The Pitch: It’s often very difficult to feel optimistic about the general state of things in this country. For people who have grown up and lived through crisis after crisis, the many who were thrust into unsteady job markets and a Sisyphean uphill battle of debt and financial instability, the elusive American Dream sounds like just that — a dream. For the particularly vulnerable, like people of color and members of the LGBTQ+ community who face a rapid increase in life-threatening rhetoric, there’s an intersectionality to the frustration and fear that can accompany everyday life in the US.
While film and television aren’t an immediate salve for wide-reaching systemic issues, stories do matter, as does representation. Little America, the Apple TV+ anthology series developed by Lee Eisenberg, Emily V. Gordon, and Kumail Nanjiani, is returning for a second season that highlights the stories, big and small, of immigrants from all over the world who are living in America. Inspired by the “extraordinary true stories” that populate Vox Media’s Epic Magazine, the creators frame Little America as a place for “the funny, romantic, heartfelt, inspiring and unexpected lives of immigrants in America.”
This time, Sian Heder (who wrote and directed Episode 4 of the first season) takes on a larger role behind the scenes — Eisenberg and Heder developed the second season together, and Heder is a writer on the season’s sixth episode. Now an Oscar winner, Heder might be more familiar to audiences for this second go-around following the success of CODA, and those who saw 2022’s Best Picture winner will be familiar with the tone here: Little America doesn’t lean into cynicism; it reaches for hope.
Inspired By: We meet a wide array of folks in Season 2, ranging from a fashion designer who finds inspiration in an unexpected place to a pair of El Salvadorian sisters. We also get to know Ines (played by Stacy Rose), the bra whisperer of Brooklyn, and Zahir (played by Mohammad Ali Amiri), an Afghan pianist hoping to bring his mother to the US who has already faced enormous hurdles just to train with his favorite instrument.
Like its first season, this new installment of the series gets up close and personal with the subject of each episode. One of the loveliest aspects of Little America is how grounded the characters are — the individuals who inspired these renditions feel like people we could meet on any given day. There’s no need to sensationalize or over-dramatize the stories being told. By honoring true details, these plot lines make the everyday feel spectacular; a moment as simple as hitting a baseball one single time or serving up a meal on a busy day at a restaurant can make the viewer want to leap out of their seat and cheer.
To that same point, the episodic structure suits the scope of the stories being told here. With plot lines not quite long enough to sustain entire feature films, each episode runs around 35 minutes, which still gives us plenty of time to connect with these people, learn about their circumstances, and end up rooting for them.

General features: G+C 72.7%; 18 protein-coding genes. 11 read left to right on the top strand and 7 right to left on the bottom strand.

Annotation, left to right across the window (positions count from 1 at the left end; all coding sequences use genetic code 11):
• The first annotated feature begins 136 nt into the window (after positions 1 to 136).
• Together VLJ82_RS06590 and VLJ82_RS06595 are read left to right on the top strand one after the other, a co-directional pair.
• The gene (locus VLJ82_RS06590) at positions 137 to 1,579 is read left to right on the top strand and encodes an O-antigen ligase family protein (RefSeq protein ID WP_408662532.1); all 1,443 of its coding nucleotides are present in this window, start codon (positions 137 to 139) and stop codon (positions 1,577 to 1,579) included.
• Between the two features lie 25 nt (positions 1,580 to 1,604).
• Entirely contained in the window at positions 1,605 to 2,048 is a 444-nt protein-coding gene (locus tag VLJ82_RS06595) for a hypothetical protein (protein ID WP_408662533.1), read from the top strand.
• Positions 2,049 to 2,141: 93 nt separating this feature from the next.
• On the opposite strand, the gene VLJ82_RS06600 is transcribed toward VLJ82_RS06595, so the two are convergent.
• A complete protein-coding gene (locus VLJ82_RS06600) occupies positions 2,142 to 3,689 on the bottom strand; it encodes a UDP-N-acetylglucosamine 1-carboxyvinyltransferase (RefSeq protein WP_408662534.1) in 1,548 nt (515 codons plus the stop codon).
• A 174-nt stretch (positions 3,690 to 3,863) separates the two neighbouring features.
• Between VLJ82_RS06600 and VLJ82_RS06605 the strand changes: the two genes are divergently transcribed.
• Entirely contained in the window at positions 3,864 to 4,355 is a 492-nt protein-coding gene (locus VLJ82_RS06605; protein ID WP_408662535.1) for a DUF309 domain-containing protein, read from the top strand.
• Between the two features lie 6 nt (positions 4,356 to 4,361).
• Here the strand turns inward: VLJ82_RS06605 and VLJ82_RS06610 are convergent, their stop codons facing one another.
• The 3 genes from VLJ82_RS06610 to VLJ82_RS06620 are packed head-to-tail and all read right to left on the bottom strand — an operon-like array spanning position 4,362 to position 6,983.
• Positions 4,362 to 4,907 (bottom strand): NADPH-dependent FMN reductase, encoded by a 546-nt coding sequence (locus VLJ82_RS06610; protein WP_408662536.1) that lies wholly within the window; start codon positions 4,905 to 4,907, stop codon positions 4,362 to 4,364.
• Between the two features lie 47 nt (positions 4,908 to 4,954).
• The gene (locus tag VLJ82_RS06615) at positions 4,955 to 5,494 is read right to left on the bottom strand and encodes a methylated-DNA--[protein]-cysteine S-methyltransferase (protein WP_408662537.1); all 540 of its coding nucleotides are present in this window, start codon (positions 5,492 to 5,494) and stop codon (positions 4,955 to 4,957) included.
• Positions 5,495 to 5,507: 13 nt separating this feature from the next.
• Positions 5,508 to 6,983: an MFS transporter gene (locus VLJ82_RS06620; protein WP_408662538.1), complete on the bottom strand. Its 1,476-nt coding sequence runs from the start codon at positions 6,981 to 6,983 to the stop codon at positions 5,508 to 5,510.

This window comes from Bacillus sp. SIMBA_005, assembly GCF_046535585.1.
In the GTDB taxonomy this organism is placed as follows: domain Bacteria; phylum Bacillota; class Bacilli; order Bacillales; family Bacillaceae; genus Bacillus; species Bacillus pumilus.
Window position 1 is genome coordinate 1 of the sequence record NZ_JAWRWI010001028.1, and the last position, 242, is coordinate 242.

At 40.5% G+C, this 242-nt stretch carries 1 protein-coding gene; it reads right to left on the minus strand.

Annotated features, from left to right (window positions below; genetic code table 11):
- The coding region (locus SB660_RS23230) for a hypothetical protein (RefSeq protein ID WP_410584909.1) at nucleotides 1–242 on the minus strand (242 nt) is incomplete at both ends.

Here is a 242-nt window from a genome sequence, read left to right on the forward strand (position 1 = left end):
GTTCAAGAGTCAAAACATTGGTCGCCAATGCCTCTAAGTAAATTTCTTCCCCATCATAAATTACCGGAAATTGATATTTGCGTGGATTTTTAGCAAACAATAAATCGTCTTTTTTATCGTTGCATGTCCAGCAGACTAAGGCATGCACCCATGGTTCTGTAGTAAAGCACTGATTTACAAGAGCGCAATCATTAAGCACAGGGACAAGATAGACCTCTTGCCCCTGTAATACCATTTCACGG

Sea to Shining Sea: There are some truly lovely performances throughout the eight episodes, but the first episode, “Mr. Song,” sets the bar almost unfairly high. Put Alan Kim (of Minari and perfect Critics’ Choice Award speech fame) in everything! The luminous Phylicia Rashad appears in the same episode, gracing us all with elegance every moment she’s on screen.
The show is also a great vehicle for newcomers: Hanad Abdi, who anchors Episode 4 (“Camel On A Stick”), is an instantly believable and charming onscreen presence. Actor Isuri Wijesundara moved this writer to tears in Episode 3, “The 9th Caller.” And while each episode follows a somewhat similar format, there’s enough variation in subject matter, camerawork, and setting that it’s hard not to feel moved by the time a photo of the episode’s real-life subject appears and the “where are they now” updates roll across the screen.
The Verdict: Each episode of Little America offers a window into a different life, a different experience, and a different way of moving about the world. It’s the kind of show a teenager or young adult could turn on with their parents and, somehow, everyone might be happy. For those who enjoyed the stories told in the first season, this second outing is a welcome return; but for anyone who might not have tuned in to the show before, it’s absolutely possible to jump in with any of the episodes that might catch the eye and have a lovely time. (Naturally, being an anthology series, they can also be watched out of order.)
For anyone who might be feeling discouraged about, well, everything, the show offers an ample dose of optimism. For too long, protagonists who looked or spoke like this wouldn’t have even made it to our screens. What’s more, the characters we see aren’t perfect, which is a good thing — it’s not that all of the stories here have happy endings, or that everyone has to have a model minority bootstraps mindset in order to succeed in America. What’s lovely and hopeful about Little America is simply that it’s telling the truth.
Where to Watch: All eight episodes of Little America Season 2 arrive December 9th on Apple TV+.